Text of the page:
Schools dangerous, or is reporting to blame? Daily News
Thousands of dangerous incidents have been reported in Philadelphia schools over the past two years, but less than half have involved a call to police.
Confirmado el reemplazo de Heidi: un “lobbyist” Al Día
David Girard-diCarlo, one of two newly confirmed members of the SRC, will head a lobbying division at his law firm.
To help their kids advance, parents are headed back to school Daily News
October is Parent Appreciation month. Saturday will be a parent appreciation day at the District, and this piece describes other offerings for parents like Parent University and parent roundtables. The first roundtable will be on Oct. 15 at 5 p.m. at University City High School.
Notebook guest blog: From behind the fence The Notebook blog
The first in a new feature on the blog, this piece looks at the Sept. 29 visit from Education Secretary Arne Duncan, former Speaker Newt Gingrich, and Rev. Al Sharpton. This blog also has a PSU video of PSU and YUC students speaking with Duncan and Sharpton about setting up a meeting.
Community Love Gathering for Education PSU blog
This post describes an upcoming event on October 6 from 6-8:30 p.m. at the Beloved St. John Evangelistic Church, 4500 N. Broad St. Panelists include Seth Williams, Dr. Charles Williams, Lori Shorr, youth leaders from the Philadelphia Student Union, and Dr. Ackerman.
It’s a question that Parents United for Public Education, Public Interest Law Center of Philadelphia, and the Education Law Center are considering right now.
At issue is this section of state law, 72 PS 5341.21, which states that responsibility for the expenses of the BRT lies with the county:
§ 5341.21. All salaries provided for in this act and the proper expenses of the board shall be paid out of the treasury of the county.
The Pennsylvania School Boards Association said they aren’t aware of any other county in the state which charged a school district for property tax assessments. Why us?
This guest blog is the first in a new feature on the Notebook blog. We intend to regularly post blogs written by people other than our cast of bloggers. Got something you'd like to write about? Email us with a pitch, idea, or a completed post. We're just launching this feature so feedback and suggestions are greatly appreciated.
This first post is from Anissa Weinraub of TAG-Philly and was also posted on her blog, After the Return.
“Nothing About Us Without Us” shouted the students, parents, teachers, and community members outside McDaniel Elementary School yesterday as Arne Duncan’s Listening and Learning Tour launched its press-only conference behind closed doors.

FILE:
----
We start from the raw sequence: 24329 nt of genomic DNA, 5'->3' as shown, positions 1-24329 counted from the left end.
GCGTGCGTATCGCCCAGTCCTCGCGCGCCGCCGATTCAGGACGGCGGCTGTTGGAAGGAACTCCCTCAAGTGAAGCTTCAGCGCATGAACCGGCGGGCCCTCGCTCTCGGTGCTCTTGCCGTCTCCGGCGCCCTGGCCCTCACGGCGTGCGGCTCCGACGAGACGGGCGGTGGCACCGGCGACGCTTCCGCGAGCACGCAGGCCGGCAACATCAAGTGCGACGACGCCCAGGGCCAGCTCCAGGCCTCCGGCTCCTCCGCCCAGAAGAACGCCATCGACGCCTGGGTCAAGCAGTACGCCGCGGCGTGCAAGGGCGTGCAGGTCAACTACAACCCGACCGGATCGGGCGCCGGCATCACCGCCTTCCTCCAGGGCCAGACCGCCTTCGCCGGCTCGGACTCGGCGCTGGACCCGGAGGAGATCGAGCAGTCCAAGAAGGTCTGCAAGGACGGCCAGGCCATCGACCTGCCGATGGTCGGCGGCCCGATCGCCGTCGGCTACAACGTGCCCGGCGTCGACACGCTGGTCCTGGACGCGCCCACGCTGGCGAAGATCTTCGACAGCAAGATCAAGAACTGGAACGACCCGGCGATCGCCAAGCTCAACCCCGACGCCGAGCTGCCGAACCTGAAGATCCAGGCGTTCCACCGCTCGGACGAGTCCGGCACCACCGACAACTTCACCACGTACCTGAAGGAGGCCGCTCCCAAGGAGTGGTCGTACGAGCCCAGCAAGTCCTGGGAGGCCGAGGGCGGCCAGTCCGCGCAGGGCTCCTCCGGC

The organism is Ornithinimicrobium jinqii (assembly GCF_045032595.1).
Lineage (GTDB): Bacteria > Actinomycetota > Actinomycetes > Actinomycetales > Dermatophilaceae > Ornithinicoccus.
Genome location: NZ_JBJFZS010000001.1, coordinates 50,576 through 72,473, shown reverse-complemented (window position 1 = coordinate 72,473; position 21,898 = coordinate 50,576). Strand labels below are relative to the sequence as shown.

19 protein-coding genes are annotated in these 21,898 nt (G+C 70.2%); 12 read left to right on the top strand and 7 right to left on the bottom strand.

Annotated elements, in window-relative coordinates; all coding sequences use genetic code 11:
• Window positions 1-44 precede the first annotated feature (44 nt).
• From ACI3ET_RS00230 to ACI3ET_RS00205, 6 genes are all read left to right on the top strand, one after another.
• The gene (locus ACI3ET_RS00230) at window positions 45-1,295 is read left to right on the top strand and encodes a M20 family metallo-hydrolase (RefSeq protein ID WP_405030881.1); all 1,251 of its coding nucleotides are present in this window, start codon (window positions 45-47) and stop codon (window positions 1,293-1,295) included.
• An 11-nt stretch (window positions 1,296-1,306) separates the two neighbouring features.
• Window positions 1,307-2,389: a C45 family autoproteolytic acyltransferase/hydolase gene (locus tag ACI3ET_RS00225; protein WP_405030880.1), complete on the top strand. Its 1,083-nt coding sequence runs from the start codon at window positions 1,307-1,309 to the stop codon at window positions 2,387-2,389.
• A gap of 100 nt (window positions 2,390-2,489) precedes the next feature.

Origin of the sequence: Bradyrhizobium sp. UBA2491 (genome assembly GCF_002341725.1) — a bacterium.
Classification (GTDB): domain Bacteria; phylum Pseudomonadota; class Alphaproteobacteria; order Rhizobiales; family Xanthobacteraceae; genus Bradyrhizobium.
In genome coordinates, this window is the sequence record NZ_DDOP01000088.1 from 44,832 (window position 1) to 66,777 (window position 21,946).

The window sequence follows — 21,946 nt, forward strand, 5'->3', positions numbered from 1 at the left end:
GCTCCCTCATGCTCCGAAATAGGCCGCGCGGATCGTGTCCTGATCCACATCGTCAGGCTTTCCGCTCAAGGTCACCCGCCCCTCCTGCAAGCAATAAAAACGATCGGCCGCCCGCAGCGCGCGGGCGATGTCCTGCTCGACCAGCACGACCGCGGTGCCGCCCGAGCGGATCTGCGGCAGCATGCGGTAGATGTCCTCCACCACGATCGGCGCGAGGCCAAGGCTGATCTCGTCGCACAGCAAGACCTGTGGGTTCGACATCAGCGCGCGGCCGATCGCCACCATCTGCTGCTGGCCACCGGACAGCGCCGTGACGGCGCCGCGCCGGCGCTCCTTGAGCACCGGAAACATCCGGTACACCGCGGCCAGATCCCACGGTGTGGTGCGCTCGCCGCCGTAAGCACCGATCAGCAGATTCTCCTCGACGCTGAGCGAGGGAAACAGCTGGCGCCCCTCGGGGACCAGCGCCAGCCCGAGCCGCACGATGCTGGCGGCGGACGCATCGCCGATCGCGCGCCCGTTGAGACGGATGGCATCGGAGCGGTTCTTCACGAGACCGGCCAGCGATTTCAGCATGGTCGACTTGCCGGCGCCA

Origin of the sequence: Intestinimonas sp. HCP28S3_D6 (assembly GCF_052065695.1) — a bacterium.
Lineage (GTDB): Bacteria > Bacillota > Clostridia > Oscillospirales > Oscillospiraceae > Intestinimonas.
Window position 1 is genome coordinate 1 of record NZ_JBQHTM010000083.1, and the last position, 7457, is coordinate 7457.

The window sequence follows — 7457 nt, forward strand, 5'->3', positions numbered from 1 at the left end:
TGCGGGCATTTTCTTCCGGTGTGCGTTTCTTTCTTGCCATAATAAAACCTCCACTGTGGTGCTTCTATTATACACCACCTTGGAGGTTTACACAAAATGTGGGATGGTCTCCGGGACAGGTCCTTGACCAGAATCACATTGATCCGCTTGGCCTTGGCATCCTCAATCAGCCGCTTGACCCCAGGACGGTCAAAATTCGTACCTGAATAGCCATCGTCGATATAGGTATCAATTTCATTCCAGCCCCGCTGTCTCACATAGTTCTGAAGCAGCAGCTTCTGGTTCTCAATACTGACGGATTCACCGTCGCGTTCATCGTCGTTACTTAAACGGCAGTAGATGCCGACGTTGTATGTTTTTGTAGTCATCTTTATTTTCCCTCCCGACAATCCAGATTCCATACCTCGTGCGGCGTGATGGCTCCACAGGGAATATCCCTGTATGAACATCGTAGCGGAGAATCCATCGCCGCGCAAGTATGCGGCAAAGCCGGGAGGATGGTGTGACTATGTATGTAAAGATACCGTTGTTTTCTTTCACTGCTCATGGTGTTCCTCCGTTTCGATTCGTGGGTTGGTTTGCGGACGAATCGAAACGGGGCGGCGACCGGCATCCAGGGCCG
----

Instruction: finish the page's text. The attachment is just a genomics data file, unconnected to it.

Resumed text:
Legal or not - Do BRT payments violate the law? The Notebook blog
Helen Gym writes about the question that Parents United for Public Education, the Public Interest Law Center, and Education Law Centere are considering right now. These groups may sue to have BRT workers removed from the District payroll because their presence on District, and not city payroll, conflicts with state law.
See also: Parents' group threatens suit over district BRT workers The Inquirer
Phila Mayor Nutter: BRT change should be significant WHYY
BRT reform: Still more talking to do Daily News
School Reform Commission gets two new members The Inquirer
David Girard-diCarlo and Joseph Dworetzky joined the SRC Wednesday. Three Philly area lawmakers opposed Girard-diCarlo's nomination. State Sen. Larry Farnese cited Girard-diCarlo's lobbying ties as reason for his opposition vote.
UPDATED: School District e-waste investigation three months later: no reported progress Technically Philly
This post comes from Africa, where at least one item of e-waste, technical items like printers and computers, from the District ended up. Late Wednesday afternoon the post was updated with comments from a District spokesperson.
Mastery charter schools aim to transform education The Inquirer
Mastery was in the spotlight Tuesday when several big name visitors stopped by. This piece profiles Mastery CEO Scott Gordon.
Prep time, the daily 45-minute preparation period that is a key feature of the Philadelphia teacher contract, is once again a matter of contention in the current negotiations. The School District wants to be able to control how teachers use their prep time. Nothing new here, as the District has made this an article of its contract program for decades. What’s different this time is that CEO Arlene Ackerman may use her authority under the state takeover law to impose an agreement that could include control of the prep period.
Philadelphia students tell Gingrich, Sharpton, Duncan that caring teachers make a difference AP via Orlando Sentinel
Wednesday this trio kicked off a tour of urban schools in Philadelphia. They did not meet with parent organizers or student activists, the Metro article reports. Also, check the cartoon with the Philly.com piece. The tour is part of a promotional push for major improvements in schools, which $4.3 billion in competitive Race to the Top grants are designed to encourage.